The Importance of the Effective Listening

Despite their relevance to the effectiveness of interpersonal communication and the role that they play in reaching the communicative goal, well-developed listening skills are relatively rare in common individuals. Without specific knowledge pertaining to the most prevalent ineffective listening styles, it is rather easy to commit costly errors. In this essay, I describe and analyze one situation where multitasking and selective listening created a problem.

The situation occurred two years ago when I was working at a small stationery shop. I was extremely busy with clients, but my supervisor suddenly gave me a call to entrust me with a new task. Unfortunately, I did not have enough time to listen to her message closely since I could not get distracted from the client. I understood that the manager wanted me to decorate the shop windows and had defined the task as “urgent,” and I stopped paying attention to her because everything was clear. After that, I found and used our old seasonal decorations, which affected my ability to serve customers. However, the supervisor was not happy when she finally arrived and brought new decorations. It turned out that she had actually told me to decorate the shop for Halloween only after her arrival and that it was not that urgent.

To start with, the harmful influence of multitasking on comprehension is among the tendencies that explain what went wrong in the aforementioned case. In business communication, multitasking refers to “being engaged in other activity” when listening to someone (Perry & Miller, 2018, p. 35). Interestingly, based on research, attempts to work on additional cognitively demanding tasks (reading, memorizing information, etc.) while listening are known to be associated with poor performance in both activities (Frost & Bybee, 2018). As an inexperienced employee, I was passionate about demonstrating my ability to multitask. It created the situation where I kept switching between two unrelated conversations and could not pay enough attention to the shop owner’s utterance and full instructions that she wanted to provide. Therefore, the habit of multitasking made me fail as a listener.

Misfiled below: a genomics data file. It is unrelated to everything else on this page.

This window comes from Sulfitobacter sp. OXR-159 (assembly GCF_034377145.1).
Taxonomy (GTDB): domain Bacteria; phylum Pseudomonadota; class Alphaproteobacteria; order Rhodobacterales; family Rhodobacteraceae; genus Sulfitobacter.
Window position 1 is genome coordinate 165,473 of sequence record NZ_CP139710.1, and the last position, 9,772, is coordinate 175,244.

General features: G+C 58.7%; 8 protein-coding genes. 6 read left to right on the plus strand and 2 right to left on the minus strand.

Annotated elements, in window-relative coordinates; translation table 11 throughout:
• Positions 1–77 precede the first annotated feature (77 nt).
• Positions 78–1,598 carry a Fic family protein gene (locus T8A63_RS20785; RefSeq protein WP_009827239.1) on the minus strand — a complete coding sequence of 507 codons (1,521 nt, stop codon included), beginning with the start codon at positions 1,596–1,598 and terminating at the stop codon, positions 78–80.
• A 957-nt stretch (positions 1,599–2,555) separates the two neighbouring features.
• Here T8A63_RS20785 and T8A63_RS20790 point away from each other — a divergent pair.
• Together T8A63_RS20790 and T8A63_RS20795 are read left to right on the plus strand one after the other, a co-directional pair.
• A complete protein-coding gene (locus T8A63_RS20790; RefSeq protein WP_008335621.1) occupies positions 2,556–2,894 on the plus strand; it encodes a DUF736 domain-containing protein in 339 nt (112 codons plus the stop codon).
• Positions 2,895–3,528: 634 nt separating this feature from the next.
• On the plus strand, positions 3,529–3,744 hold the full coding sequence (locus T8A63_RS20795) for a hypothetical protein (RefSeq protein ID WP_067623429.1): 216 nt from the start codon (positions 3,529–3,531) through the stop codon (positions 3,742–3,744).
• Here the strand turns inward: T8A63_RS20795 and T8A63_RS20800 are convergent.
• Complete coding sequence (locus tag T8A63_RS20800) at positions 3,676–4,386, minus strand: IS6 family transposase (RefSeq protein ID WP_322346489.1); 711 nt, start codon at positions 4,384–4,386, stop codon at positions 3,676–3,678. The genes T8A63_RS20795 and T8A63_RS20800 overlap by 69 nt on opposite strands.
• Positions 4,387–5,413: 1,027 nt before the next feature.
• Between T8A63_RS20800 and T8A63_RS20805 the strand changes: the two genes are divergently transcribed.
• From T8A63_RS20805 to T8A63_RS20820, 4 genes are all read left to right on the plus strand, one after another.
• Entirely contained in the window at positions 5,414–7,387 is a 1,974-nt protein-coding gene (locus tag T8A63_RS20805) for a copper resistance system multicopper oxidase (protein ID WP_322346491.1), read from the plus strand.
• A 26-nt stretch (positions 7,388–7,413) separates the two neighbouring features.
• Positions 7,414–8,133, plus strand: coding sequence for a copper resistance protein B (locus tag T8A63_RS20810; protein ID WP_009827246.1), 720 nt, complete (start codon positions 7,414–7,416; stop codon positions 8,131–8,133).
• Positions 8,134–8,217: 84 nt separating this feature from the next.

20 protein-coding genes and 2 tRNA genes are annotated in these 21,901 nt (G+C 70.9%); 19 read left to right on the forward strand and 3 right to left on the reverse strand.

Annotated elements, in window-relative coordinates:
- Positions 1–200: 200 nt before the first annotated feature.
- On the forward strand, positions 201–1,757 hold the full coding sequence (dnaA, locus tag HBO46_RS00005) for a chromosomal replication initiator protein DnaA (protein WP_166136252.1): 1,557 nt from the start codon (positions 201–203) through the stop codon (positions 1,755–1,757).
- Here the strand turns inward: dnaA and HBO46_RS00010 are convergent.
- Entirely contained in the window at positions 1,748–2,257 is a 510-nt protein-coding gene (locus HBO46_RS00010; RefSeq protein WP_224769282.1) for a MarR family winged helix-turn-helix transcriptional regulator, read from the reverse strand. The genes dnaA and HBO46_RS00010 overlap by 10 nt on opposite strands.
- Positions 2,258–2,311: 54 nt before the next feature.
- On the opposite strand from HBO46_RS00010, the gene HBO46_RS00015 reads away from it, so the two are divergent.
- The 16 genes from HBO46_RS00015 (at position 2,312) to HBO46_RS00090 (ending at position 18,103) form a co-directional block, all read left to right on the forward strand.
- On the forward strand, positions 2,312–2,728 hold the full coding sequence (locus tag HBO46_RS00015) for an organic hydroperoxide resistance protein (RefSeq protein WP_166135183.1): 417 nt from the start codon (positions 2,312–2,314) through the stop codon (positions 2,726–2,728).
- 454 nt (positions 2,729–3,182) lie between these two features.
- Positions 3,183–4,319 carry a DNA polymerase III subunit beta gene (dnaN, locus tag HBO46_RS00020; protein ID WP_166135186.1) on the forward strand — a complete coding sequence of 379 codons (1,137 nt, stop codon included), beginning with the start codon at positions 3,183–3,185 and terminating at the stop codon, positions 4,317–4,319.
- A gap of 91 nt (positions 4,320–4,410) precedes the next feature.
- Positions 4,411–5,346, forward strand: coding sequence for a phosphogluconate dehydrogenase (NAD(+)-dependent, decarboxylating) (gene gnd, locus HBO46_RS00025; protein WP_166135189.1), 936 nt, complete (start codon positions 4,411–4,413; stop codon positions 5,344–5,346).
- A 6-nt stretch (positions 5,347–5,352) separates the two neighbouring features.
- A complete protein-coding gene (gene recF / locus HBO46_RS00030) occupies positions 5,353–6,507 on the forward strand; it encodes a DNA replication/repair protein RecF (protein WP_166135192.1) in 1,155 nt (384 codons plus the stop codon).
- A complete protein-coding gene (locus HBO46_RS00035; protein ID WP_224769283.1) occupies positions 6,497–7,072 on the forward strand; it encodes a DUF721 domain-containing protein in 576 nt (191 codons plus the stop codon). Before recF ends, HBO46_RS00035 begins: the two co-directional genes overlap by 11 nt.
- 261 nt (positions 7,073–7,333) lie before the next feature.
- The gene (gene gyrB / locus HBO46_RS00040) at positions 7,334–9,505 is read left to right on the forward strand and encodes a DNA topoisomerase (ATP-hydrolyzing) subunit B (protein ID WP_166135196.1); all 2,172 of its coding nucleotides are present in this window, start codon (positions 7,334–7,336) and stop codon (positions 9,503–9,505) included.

Next, another issue that affected my professional performance is selective listening that stemmed from the willingness to engage in multiple tasks. This barrier to comprehension occurs when listeners suppose that “they have heard the main points… and then stop listening” (Perry & Miller, 2018, p. 52). After the sentences in which the manager mentioned the need to decorate the shop and that it had to be completed as soon as possible, I stopped listening to her very closely. Based on my experiences with that person, I was sure that she was going to talk about her personal issues and family life after delivering the main message. Instead of that, she suddenly remembered that we did not have new decorations and asked me to wait for her, but I missed that information. Thus, the selective listening trap caused me to over-rely on my preliminary and inaccurate conclusions.

Additionally, an understanding of effective listening skills would have made a great difference and prevented the shop owner’s discontent. Knowing about the need to prepare oneself for listening and remove all distractions mentioned by Perry and Miller (2018), I would have approached the situation with two parallel conversations differently. Instead of continuing talking to the supervisor, I would have asked her to wait for some time or send me a short message to explain her request. Moreover, I would have been honest with her about a long queue of customers and the situation’s influence on my readiness to perceive new information.

Finally, the tendency to engage in different demanding tasks simultaneously or stop listening to interlocutors after gaining a shallow understanding of their messages can be extremely harmful to the results of communication. In the analyzed case, the absence of relevant knowledge made me commit two important mistakes. To prevent similar situations, it is critical to prepare for listening to others and eliminate significant distracting factors.

References

Frost, J., & Bybee, B. (2018). Multitasking while listening. In D.L. Worthington & G.D. Bodie (Eds.), The sourcebook of listening research: Methodology and measures (pp. 458-464). John Wiley & Sons, Inc.

Perry, L., & Miller, T. (2018). Business communication: Skills and techniques. ED-Tech Press.